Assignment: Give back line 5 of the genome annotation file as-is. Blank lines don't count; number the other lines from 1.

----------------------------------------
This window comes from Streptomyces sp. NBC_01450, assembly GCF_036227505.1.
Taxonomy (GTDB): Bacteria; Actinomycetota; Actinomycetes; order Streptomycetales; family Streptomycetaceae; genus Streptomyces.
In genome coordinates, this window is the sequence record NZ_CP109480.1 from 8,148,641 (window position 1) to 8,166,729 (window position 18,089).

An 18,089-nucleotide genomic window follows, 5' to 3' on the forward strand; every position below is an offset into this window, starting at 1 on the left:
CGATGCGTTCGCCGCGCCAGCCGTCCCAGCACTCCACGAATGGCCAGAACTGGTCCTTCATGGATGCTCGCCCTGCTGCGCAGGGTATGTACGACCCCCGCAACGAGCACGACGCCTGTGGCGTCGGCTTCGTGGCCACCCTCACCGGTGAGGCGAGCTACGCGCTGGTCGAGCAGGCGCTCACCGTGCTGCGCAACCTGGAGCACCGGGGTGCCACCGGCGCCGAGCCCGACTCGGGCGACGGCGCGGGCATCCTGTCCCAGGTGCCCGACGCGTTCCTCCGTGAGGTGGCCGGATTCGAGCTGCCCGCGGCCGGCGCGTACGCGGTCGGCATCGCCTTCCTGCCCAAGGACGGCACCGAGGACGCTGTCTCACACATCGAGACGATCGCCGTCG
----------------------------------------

CGATGCGTTCGCCGCGCCAGCCGTCCCAGCACTCCACGAATGGCCAGAACTGGTCCTTCATGGATGCTCGCCCTGCTGCGCAGGGTATGTACGACCCCCGCAACGAGCACGACGCCTGTGGCGTCGGCTTCGTGGCCACCCTCACCGGTGAGGCGAGCTACGCGCTGGTCGAGCAGGCGCTCACCGTGCTGCGCAACCTGGAGCACCGGGGTGCCACCGGCGCCGAGCCCGACTCGGGCGACGGCGCGGGCATCCTGTCCCAGGTGCCCGACGCGTTCCTCCGTGAGGTGGCCGGATTCGAGCTGCCCGCGGCCGGCGCGTACGCGGTCGGCATCGCCTTCCTGCCCAAGGACGGCACCGAGGACGCTGTCTCACACATCGAGACGATCGCCGTCG